Alerted by wire service reports that Vice President Hubert H. Humphrey was about to deliver a nationally broadcast speech promising that, if elected, he would halt all American bombing of North Vietnam, the Republican nominee calls President Johnson to find out if there’s been any change in the administration’s position.
—meeting right now. I'll have to call him out. Will you inform the party there?
Do you have him on?
All right. Let me . . .
[It’s] up to you.
Let me, yeah, let me tell him then.
Fine. [Pause.] Mr. Nixon is on.
This is Jim Jones.[note 1] James R. Jones was a special assistant to President Johnson from 1965 to 1969; he succeeded Marvin Watson as one of the President’s appointments secretaries in 1968. Jones also served as a U.S. representative [D-Oklahoma] from 1973-1987, and as ambassador to Mexico from 1993 to 1997. The President's in a meeting right now. If you'll hold just a minute, I'll try to get him out right away.
[Unclear]—I would appreciate it, Mr. Jones.
All right, fine. Just a second. [Long pause.]
Hello, Mr. President?
I'm awfully sorry to bother you. This is Dick Nixon.
And the only reason I bother you is that I'm going very shortly to be on a television program, and there just came over the wire this statement by Hubert [H. Humphrey] with regard to saying that he would have a bombing pause if elected.[note 2] Hubert H. Humphrey was vice president of the United States from January 1965 to January 1969. Humphrey had videotaped a speech in Salt Lake City, Utah, for national broadcast later that evening in which he announced: “As President, I would stop the bombing of the North as an acceptable risk for peace because I believe it could lead to success in the negotiations and thereby shorten the war. This would be the best protection for our troops. In weighing that risk—and before taking action—I would place key importance on evidence—direct or indirect—by deed or word—of Communist willingness to restore the demilitarized zone between North and South Vietnam. If the Government of North Vietnam were to show bad faith, I would reserve the right to resume the bombing.” R.W. Apple, Jr., “Humphrey Vows Halt in Bombing if Hanoi Reacts; A ‘Risk for Peace;’ Aides Hopeful Doves Will View Speech as Rift With Johnson,” New York Times, 1 October 1968, http://www.proquest.com (accessed 12 August 2009). And the only purpose of my call is to determine whether there's any change in our own policy at this time with regard to what position the administration is taking.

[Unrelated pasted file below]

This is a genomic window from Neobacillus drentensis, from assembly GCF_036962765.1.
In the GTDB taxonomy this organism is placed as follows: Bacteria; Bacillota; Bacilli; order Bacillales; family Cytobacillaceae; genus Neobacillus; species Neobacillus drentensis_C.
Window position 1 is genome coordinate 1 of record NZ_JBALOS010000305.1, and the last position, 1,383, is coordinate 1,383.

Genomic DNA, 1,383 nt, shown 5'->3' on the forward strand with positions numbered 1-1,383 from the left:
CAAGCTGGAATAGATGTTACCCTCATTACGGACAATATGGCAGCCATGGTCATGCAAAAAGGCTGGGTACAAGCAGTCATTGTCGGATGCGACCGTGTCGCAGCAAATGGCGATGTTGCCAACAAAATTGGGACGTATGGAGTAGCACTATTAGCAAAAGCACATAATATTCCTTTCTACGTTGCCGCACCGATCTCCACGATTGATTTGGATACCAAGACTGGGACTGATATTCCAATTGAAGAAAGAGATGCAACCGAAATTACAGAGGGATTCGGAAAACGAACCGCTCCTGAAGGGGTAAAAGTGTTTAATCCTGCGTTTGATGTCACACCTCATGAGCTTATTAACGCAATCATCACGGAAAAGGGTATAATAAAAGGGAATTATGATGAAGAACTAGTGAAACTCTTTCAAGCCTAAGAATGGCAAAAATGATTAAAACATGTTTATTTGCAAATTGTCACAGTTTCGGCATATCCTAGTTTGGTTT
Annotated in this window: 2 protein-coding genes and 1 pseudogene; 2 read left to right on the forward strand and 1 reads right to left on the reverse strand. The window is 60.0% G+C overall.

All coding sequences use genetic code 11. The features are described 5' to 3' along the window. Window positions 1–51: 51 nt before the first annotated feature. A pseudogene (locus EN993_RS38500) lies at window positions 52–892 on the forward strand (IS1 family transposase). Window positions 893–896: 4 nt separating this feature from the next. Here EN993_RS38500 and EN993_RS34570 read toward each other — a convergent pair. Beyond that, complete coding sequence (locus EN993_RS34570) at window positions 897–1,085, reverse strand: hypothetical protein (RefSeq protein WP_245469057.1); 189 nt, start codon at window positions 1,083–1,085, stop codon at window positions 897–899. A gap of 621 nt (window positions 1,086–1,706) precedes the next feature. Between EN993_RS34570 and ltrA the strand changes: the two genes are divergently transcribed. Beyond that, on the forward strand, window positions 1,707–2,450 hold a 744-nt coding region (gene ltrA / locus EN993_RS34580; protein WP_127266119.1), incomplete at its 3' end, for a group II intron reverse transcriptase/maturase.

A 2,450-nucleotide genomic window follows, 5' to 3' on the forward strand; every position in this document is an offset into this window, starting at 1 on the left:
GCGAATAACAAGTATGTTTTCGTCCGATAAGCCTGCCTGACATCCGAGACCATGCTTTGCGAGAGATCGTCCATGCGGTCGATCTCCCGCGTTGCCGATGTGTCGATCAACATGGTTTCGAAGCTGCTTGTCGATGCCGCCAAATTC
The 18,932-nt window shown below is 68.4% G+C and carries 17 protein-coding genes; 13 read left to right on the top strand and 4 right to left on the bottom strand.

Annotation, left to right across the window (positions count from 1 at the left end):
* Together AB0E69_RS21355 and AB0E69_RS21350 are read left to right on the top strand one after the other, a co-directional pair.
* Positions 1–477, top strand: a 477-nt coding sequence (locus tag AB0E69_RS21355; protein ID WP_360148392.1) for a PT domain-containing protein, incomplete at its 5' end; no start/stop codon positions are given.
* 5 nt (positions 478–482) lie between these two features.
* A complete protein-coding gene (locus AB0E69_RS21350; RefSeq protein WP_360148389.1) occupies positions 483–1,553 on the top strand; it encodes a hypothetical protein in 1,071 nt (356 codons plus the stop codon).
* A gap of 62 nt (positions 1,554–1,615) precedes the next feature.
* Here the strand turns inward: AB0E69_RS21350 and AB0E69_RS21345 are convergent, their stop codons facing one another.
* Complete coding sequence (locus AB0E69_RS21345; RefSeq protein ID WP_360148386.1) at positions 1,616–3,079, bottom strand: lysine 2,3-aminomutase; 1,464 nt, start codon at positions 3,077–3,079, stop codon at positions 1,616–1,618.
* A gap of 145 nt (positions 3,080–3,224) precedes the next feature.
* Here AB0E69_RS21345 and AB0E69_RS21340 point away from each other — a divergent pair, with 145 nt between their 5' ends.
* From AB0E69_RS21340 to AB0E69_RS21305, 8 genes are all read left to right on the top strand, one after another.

No, there's not. I have not read his speech; it has not been discussed with me. I say this in strict confidence.
I don't want you to quote me or repeat me, so I'll talk freely.
I won’t, I won’t. I’m not even letting anybody know I called you.